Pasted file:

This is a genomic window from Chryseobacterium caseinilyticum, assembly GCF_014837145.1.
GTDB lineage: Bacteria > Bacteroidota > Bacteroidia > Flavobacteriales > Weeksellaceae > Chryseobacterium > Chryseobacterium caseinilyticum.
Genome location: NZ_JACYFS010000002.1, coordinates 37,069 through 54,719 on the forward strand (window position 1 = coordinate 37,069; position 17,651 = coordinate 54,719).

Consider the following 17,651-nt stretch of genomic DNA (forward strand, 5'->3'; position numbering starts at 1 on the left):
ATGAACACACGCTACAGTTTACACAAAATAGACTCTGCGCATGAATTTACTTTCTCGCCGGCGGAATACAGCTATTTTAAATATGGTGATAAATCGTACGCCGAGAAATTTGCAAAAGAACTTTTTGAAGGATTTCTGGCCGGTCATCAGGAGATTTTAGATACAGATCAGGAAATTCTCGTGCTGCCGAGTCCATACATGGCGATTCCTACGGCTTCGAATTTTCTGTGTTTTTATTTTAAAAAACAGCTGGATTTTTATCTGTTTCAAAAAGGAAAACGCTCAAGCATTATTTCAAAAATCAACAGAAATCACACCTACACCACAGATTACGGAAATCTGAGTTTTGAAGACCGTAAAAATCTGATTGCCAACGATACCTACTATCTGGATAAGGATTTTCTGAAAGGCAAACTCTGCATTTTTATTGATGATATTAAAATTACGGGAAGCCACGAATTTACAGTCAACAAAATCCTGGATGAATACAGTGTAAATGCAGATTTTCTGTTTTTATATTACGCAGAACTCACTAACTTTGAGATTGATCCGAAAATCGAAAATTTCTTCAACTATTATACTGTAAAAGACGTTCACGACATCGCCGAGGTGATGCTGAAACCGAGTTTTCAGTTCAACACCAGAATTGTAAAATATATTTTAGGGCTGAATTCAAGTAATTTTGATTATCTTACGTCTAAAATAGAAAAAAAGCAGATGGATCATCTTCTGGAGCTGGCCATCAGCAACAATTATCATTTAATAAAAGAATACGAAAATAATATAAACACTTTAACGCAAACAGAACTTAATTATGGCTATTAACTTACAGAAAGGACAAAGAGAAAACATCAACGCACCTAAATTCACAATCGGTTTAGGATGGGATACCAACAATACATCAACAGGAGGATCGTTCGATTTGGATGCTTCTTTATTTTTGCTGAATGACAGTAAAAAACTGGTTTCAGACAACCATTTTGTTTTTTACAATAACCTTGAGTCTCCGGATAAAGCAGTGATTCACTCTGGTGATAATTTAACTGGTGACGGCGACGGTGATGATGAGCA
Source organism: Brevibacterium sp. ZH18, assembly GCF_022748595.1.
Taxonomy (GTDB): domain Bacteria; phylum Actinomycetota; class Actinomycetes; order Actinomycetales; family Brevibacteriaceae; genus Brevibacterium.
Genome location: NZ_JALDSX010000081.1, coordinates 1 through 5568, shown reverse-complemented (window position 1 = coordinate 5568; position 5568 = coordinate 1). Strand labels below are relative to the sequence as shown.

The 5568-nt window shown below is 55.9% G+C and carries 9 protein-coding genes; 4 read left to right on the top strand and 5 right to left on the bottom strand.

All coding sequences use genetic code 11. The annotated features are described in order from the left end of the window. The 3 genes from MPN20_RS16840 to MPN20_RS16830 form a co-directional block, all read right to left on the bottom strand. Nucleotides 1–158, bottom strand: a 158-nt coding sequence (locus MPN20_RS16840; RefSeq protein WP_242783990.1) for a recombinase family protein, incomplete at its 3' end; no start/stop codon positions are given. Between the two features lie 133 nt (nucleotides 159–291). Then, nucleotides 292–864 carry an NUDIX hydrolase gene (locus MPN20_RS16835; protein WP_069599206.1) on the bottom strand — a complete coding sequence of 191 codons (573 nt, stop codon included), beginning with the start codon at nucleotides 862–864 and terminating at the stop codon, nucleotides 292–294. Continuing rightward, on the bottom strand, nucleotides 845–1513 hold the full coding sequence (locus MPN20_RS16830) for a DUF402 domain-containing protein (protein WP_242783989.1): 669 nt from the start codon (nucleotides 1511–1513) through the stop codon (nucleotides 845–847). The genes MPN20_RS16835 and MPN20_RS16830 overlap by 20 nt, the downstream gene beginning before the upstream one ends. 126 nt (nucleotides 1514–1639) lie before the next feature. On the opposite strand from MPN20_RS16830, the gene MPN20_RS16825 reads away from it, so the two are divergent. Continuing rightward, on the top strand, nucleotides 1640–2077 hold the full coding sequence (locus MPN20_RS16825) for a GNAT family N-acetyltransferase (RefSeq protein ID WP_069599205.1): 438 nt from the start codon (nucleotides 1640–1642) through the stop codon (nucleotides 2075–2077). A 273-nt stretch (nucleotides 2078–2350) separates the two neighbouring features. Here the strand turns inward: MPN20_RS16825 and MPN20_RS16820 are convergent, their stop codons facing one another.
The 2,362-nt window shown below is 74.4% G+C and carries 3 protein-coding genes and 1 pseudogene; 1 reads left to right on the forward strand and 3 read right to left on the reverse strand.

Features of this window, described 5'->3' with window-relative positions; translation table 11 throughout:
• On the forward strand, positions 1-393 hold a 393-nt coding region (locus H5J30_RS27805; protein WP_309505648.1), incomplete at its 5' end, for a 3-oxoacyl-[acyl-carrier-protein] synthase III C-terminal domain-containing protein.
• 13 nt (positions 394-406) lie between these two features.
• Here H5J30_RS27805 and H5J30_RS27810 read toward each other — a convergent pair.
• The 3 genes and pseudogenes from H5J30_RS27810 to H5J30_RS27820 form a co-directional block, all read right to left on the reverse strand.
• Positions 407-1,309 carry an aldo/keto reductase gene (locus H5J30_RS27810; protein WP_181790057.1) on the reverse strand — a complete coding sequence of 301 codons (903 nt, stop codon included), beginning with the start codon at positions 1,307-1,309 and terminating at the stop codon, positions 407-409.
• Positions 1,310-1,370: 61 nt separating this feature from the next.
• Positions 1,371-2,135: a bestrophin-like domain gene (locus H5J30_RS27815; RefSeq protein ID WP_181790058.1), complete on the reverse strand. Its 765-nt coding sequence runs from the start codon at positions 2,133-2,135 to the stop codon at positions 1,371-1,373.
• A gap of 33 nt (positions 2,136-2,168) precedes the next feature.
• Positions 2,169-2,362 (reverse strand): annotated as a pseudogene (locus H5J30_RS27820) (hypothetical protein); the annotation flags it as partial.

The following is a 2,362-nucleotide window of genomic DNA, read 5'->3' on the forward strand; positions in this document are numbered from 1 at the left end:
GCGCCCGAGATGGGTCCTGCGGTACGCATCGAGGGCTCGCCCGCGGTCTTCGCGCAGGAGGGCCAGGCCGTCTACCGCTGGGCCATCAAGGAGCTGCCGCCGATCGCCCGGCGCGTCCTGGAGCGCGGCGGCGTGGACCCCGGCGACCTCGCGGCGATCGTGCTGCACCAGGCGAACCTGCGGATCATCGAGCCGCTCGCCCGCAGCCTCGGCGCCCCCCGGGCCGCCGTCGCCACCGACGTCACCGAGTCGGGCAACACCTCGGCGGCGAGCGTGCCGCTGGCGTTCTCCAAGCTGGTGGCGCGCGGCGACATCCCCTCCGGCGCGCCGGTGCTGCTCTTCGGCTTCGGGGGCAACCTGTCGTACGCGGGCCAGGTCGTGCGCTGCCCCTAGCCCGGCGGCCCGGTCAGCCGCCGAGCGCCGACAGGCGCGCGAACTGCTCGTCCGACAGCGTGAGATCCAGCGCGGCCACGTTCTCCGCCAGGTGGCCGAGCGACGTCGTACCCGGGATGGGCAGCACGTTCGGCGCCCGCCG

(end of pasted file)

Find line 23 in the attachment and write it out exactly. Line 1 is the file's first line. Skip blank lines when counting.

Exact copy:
GCGCCCGAGATGGGTCCTGCGGTACGCATCGAGGGCTCGCCCGCGGTCTTCGCGCAGGAGGGCCAGGCCGTCTACCGCTGGGCCATCAAGGAGCTGCCGCCGATCGCCCGGCGCGTCCTGGAGCGCGGCGGCGTGGACCCCGGCGACCTCGCGGCGATCGTGCTGCACCAGGCGAACCTGCGGATCATCGAGCCGCTCGCCCGCAGCCTCGGCGCCCCCCGGGCCGCCGTCGCCACCGACGTCACCGAGTCGGGCAACACCTCGGCGGCGAGCGTGCCGCTGGCGTTCTCCAAGCTGGTGGCGCGCGGCGACATCCCCTCCGGCGCGCCGGTGCTGCTCTTCGGCTTCGGGGGCAACCTGTCGTACGCGGGCCAGGTCGTGCGCTGCCCCTAGCCCGGCGGCCCGGTCAGCCGCCGAGCGCCGACAGGCGCGCGAACTGCTCGTCCGACAGCGTGAGATCCAGCGCGGCCACGTTCTCCGCCAGGTGGCCGAGCGACGTCGTACCCGGGATGGGCAGCACGTTCGGCGCCCGCCG